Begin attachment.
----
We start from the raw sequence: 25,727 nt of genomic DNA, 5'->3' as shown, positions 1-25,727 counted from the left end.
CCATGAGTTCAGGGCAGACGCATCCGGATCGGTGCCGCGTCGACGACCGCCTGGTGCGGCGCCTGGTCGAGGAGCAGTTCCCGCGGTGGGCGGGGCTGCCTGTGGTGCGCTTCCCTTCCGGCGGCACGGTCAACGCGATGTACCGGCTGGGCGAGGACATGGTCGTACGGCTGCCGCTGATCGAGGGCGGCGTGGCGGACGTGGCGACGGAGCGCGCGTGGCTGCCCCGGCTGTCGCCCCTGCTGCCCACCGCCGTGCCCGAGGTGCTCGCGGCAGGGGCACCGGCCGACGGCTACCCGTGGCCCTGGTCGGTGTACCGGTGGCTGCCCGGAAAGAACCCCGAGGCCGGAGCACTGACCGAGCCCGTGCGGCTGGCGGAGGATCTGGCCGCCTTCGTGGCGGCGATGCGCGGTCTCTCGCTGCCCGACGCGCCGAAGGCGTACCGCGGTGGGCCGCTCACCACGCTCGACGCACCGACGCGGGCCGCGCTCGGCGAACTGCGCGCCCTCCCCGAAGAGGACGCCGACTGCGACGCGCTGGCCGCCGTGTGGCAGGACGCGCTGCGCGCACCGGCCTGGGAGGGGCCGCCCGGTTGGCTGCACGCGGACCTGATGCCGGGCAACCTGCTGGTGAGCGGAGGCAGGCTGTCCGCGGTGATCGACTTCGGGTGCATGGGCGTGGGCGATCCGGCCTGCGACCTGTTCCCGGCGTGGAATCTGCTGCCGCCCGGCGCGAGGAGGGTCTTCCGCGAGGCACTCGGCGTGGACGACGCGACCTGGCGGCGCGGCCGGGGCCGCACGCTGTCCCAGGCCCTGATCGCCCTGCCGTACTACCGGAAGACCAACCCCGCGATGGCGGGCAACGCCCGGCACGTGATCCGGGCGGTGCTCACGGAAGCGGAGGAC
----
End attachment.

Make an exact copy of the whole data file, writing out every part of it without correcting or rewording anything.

We start from the raw sequence: 25,727 nt of genomic DNA, 5'->3' as shown, positions 1-25,727 counted from the left end.
CCATGAGTTCAGGGCAGACGCATCCGGATCGGTGCCGCGTCGACGACCGCCTGGTGCGGCGCCTGGTCGAGGAGCAGTTCCCGCGGTGGGCGGGGCTGCCTGTGGTGCGCTTCCCTTCCGGCGGCACGGTCAACGCGATGTACCGGCTGGGCGAGGACATGGTCGTACGGCTGCCGCTGATCGAGGGCGGCGTGGCGGACGTGGCGACGGAGCGCGCGTGGCTGCCCCGGCTGTCGCCCCTGCTGCCCACCGCCGTGCCCGAGGTGCTCGCGGCAGGGGCACCGGCCGACGGCTACCCGTGGCCCTGGTCGGTGTACCGGTGGCTGCCCGGAAAGAACCCCGAGGCCGGAGCACTGACCGAGCCCGTGCGGCTGGCGGAGGATCTGGCCGCCTTCGTGGCGGCGATGCGCGGTCTCTCGCTGCCCGACGCGCCGAAGGCGTACCGCGGTGGGCCGCTCACCACGCTCGACGCACCGACGCGGGCCGCGCTCGGCGAACTGCGCGCCCTCCCCGAAGAGGACGCCGACTGCGACGCGCTGGCCGCCGTGTGGCAGGACGCGCTGCGCGCACCGGCCTGGGAGGGGCCGCCCGGTTGGCTGCACGCGGACCTGATGCCGGGCAACCTGCTGGTGAGCGGAGGCAGGCTGTCCGCGGTGATCGACTTCGGGTGCATGGGCGTGGGCGATCCGGCCTGCGACCTGTTCCCGGCGTGGAATCTGCTGCCGCCCGGCGCGAGGAGGGTCTTCCGCGAGGCACTCGGCGTGGACGACGCGACCTGGCGGCGCGGCCGGGGCCGCACGCTGTCCCAGGCCCTGATCGCCCTGCCGTACTACCGGAAGACCAACCCCGCGATGGCGGGCAACGCCCGGCACGTGATCCGGGCGGTGCTCACGGAAGCGGAGGAC